Do you miss a Recurrence feature in Jira to handle your service contracts?

If your company uses Jira and deals with services, you probably have some of them handled recurrently, such as on a monthly basis. Manually tracking issues and worklogs every month to consolidate the amount of executed services to invoice your customer is not the best way to do it, right?

And if you have contracts to establish these agreements, they are probably outside of Jira, so you need to somehow link them to the issues to keep the status and consumption of these services. But how to do it since Jira does not create contracts or group accounts to allow this tracking?

First, let’s understand what a service contract is:

So what if you have a way to create a contract, set up a recurrence for it, define accounts and teams to execute the services, and follow up on the progress on a monthly basis using smart reports?

ContractsPro was designed after hearing many Jira users like us that were facing the same issues dealing with recurring contracts. We start grouping services in accounts but we noticed we had an opportunity to expand this functionality to really bring value to the process.

The starting point, before managing the recurrence, was to add contracts to Jira, taking the concept we explained above. In ContractsPro the contract is the main entity that groups the information related to the contracted services, such as the responsible for that contract, start and end dates, recurrence, amount of contracted hours, accounts, etc.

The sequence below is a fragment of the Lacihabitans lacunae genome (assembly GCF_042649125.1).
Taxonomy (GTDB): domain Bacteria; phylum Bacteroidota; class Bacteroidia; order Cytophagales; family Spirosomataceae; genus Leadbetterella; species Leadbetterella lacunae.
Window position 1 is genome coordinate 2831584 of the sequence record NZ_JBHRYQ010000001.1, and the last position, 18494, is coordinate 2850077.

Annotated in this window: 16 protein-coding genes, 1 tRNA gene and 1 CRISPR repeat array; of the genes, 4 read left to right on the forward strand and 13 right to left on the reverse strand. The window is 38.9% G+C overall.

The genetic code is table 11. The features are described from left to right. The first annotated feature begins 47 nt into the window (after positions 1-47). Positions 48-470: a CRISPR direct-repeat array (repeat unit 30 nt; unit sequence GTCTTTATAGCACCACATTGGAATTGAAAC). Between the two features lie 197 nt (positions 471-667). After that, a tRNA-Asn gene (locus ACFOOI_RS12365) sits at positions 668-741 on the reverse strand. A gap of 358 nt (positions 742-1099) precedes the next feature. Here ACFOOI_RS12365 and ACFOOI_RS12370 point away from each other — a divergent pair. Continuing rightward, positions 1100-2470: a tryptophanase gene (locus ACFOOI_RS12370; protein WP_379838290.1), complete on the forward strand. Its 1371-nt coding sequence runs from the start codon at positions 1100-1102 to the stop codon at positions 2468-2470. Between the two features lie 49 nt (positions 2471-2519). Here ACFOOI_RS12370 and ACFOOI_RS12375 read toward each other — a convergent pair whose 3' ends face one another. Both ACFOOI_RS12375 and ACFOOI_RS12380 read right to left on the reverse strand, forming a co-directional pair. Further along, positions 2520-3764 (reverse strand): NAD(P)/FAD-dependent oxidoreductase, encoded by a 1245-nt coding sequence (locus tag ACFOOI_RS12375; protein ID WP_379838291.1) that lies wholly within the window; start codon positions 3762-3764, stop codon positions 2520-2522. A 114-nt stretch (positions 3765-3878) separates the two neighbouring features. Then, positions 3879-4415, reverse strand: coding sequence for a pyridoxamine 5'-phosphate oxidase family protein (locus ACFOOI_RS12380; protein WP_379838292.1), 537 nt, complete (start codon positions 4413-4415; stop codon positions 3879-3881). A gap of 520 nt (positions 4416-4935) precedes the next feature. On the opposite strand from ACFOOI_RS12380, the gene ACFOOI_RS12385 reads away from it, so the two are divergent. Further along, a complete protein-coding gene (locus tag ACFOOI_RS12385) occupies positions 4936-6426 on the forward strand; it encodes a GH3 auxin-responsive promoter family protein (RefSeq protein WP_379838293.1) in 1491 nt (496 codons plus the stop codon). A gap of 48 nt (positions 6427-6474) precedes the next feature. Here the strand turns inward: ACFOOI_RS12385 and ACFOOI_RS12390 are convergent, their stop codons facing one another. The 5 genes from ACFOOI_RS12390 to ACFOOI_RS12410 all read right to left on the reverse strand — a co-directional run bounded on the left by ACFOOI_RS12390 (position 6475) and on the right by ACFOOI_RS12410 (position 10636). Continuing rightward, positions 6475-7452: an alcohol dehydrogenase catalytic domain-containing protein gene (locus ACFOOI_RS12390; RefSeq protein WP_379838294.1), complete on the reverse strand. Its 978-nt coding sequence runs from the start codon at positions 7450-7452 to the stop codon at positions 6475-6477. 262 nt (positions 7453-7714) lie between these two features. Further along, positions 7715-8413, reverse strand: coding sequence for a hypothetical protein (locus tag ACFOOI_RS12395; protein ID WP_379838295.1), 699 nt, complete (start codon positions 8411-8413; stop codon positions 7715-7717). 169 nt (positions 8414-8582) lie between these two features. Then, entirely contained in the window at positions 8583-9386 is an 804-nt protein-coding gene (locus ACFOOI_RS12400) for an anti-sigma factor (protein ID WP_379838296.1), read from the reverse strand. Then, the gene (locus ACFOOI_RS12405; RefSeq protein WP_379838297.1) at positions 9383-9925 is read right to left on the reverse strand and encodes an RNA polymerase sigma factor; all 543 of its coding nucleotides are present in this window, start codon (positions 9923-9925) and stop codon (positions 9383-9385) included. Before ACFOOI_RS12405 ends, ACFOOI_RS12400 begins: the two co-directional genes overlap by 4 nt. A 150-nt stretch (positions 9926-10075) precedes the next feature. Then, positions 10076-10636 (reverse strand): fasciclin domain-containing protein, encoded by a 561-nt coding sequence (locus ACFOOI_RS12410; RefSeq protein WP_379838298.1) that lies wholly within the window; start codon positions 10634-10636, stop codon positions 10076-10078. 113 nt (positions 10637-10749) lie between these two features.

The recurrence is set on the contract creation. You can keep a contract with a defined duration, or set it as a monthly recurrence to distribute service hours equally along the months, respecting the contract dates.

Then you add accounts to the contract (previously set as billable or non-billable), define service types, and distribute the hours among different teams:

Giving some practical examples:

Example 1:  A contract with no recurrence and 500 contracted hours: In this case, the total contracted hours will be 500 for the period the contract is active (end-date).

Example 2:  A contract with monthly recurrence and 40 contracted hours: In this case, the system will consider an amount of 40 hours/month until the last month informed on the end date. If your contract starts in January and ends in October, 10 monthly buckets of 40 hours each will be generated and the progress will be tracked monthly as per the issues or worklogs entered.  The system will also display a total of 400 hours for the contract, with a total duration of 10 months.

Done! Now you just need to create the issues with the respective contracts/accounts informed and having the teams logging hours on it. As the time is entered, the system will consume the amount defined on the related accounts inside the contract, and you can see all the progress using the Delivery Report:

Sounds good, right? This feature enhances the power of service managers since it gives them more predictability on the services to be executed and also improves the forecasting accuracy. We are also developing a cost tracking module to be released soon. This will allow to better allocate teams and costs and offer a financial overview of activities. Stay tuned!

You can also explore additional features such as smart notifications and timesheets by trying ContractsPro for free. 

A Service Contract defines the service agreement with your customers. It helps in managing how customers are charged for services you execute. The contract is also responsible for tracking the status of the agreement.

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